Wednesday, September 28, 2016
One of the reasons I started this blog was to help people enjoy natural places where they live. Hamilton has so much to offer, and for a long time, people didn't really know!
It's safe to say that people know now - and that's really good, most of the time. More people have been out enjoying the beautiful hiking and scenery in and around Hamilton.
Some of this has been controversial. Neighbours around Webster's Falls have had to deal with people having picnics on their lawns, and in an attempt to preserve the fragile landscape, the Hamilton Conservation Authority has significantly raised the price of admission (including a vehicle fee and a per person fee) making the falls inaccessible to many. It's unfortunate, but something that I think is necessary, at least for a while, although it's unfortunate that the easiest way to do this is across financial lines.
There has also been an increasing amount of rope rescues, as well as deaths at various waterfall sites.
Our waterfalls are part of a sensitive ecosystem that we need to be aware of, and tread lightly on. In light of the accidents, or near accidents at the falls, it is clear that there is a need for mutual respect. This is a good reminder of how we ought to relate to nature, and how taking care of it also helps us take care of ourselves.
This is a bit of a tough issue for me, because I love being fully immersed into a scene. If I see something beautiful, I want to get as close as possible to it. It's fun to explore, to try something new, or even slightly risky.
I've documented some of my recklessness in this blog. I haven't always stayed on the trail. I've gotten into some tricky situations that could have been dangerous very easily. Part of what makes waterfalls so exciting and beautiful, is just what makes them dangerous: rushing water, rocks, and heights. Part of appreciating nature's beauty is recognizing that, and our place in relation to it. Let's keep being awe-inspired by our waterfalls, but do so with the fullness of knowledge of what it is. It was there before us, and will continue on after us, so let's appreciate it respectfully, and do our best to preserve it for those after us.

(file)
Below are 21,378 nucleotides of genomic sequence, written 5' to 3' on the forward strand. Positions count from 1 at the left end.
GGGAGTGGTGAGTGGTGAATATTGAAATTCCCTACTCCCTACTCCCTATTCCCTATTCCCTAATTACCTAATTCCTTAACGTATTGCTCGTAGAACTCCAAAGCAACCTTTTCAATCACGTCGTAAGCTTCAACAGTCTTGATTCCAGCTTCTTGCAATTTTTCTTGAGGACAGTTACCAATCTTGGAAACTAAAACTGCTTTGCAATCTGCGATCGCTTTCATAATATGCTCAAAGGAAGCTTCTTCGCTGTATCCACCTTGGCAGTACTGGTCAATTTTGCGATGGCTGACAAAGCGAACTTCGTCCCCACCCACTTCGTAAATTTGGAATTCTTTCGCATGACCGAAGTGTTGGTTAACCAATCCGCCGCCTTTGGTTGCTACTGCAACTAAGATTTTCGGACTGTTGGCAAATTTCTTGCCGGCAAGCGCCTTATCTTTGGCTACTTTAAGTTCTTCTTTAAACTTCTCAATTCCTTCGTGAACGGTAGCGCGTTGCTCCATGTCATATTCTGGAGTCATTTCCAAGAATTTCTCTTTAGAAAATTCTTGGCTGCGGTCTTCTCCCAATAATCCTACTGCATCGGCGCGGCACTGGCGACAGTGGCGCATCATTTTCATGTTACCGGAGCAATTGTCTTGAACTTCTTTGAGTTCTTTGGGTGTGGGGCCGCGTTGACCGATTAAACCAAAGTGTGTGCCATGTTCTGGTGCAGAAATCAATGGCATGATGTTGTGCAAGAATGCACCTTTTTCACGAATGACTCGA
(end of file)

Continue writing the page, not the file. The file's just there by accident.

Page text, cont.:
Let's take care of ourselves, and the landscape we are privileged to enjoy.
Monday, January 4, 2016
I finally found Billy Green Falls! This is one of those falls that once you know where it is, it is impossible to miss, but my first attempt included wandering up and down the side of the highway without any luck. Hopefully this post helps you avoid being in the same situation!
The thing is, this is a waterfall that is essentially on the side of the highway, so it might not make for an amazing hike if you are looking for something longer, or to have a quiet moment to yourself. But it is nice to have the juxtaposition of trucks, buses, and snow ploughs barreling by while you are enjoying your secret, quite sizeable waterfall!
|This is where the trail starts! If you are walking onto a trail and don't see a waterfall in 2 seconds, it's the wrong trail!|
In fact, the first time I was trying to find Billy Green, I thought it was past a trailhead for the Red Hill Valley Trail, which was down the street on Centennial Parkway. So you could exit out there, and then walk up the street.
|The best bloggers use Paint|
The place where I was wrongfully searching is a good place to park though, if you are comfortable pulling off of the highway. I brought my Dad and husband Jesse to find this waterfall, and we parked on the side of Ridge Road, just past where it meets Hwy 20/Centennial Parkway. Either way, you'll be walking on the side of a highway.
I'm not sure what I was expecting, but it was a lot more scenic than I thought! And it's around a corner, so you do have a little pocket of nature to yourself.
|Jesse being adventurous|
|Photo Credit: My Dad, among some other photos in this post|
|Jesse for scale|
|For once I was too uncertain to brave the ice and rocks - thanks Jesse for these closeups!|
The short, but rocky path.
Since we parked pretty much around the corner from the Devil's Punchbowl we made a quick pit stop there as well. You can find more detailed directions or hiking info here.
|Back into the world|